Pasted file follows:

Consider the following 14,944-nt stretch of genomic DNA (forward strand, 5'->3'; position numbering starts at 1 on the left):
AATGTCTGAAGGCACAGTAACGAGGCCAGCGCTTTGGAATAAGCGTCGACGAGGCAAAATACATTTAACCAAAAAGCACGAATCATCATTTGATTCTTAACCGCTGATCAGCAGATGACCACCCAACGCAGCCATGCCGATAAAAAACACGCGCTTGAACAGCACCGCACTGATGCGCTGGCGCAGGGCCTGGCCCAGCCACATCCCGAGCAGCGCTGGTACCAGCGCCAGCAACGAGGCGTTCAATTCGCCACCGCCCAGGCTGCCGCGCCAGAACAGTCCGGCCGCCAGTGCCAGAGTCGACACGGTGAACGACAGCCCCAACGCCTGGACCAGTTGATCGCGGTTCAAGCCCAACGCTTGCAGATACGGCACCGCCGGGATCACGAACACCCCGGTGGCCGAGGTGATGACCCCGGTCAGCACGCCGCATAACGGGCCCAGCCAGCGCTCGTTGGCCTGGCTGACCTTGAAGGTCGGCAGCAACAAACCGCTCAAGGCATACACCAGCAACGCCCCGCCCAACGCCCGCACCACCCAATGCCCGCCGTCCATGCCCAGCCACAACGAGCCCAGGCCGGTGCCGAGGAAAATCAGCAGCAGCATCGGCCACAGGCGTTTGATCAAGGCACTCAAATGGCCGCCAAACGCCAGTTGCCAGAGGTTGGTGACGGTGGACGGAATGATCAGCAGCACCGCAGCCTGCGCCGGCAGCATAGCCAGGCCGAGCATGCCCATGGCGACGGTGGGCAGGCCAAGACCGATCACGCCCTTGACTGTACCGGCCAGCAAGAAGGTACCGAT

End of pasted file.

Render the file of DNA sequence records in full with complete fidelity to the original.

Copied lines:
Consider the following 14,944-nt stretch of genomic DNA (forward strand, 5'->3'; position numbering starts at 1 on the left):
AATGTCTGAAGGCACAGTAACGAGGCCAGCGCTTTGGAATAAGCGTCGACGAGGCAAAATACATTTAACCAAAAAGCACGAATCATCATTTGATTCTTAACCGCTGATCAGCAGATGACCACCCAACGCAGCCATGCCGATAAAAAACACGCGCTTGAACAGCACCGCACTGATGCGCTGGCGCAGGGCCTGGCCCAGCCACATCCCGAGCAGCGCTGGTACCAGCGCCAGCAACGAGGCGTTCAATTCGCCACCGCCCAGGCTGCCGCGCCAGAACAGTCCGGCCGCCAGTGCCAGAGTCGACACGGTGAACGACAGCCCCAACGCCTGGACCAGTTGATCGCGGTTCAAGCCCAACGCTTGCAGATACGGCACCGCCGGGATCACGAACACCCCGGTGGCCGAGGTGATGACCCCGGTCAGCACGCCGCATAACGGGCCCAGCCAGCGCTCGTTGGCCTGGCTGACCTTGAAGGTCGGCAGCAACAAACCGCTCAAGGCATACACCAGCAACGCCCCGCCCAACGCCCGCACCACCCAATGCCCGCCGTCCATGCCCAGCCACAACGAGCCCAGGCCGGTGCCGAGGAAAATCAGCAGCAGCATCGGCCACAGGCGTTTGATCAAGGCACTCAAATGGCCGCCAAACGCCAGTTGCCAGAGGTTGGTGACGGTGGACGGAATGATCAGCAGCACCGCAGCCTGCGCCGGCAGCATAGCCAGGCCGAGCATGCCCATGGCGACGGTGGGCAGGCCAAGACCGATCACGCCCTTGACTGTACCGGCCAGCAAGAAGGTACCGAT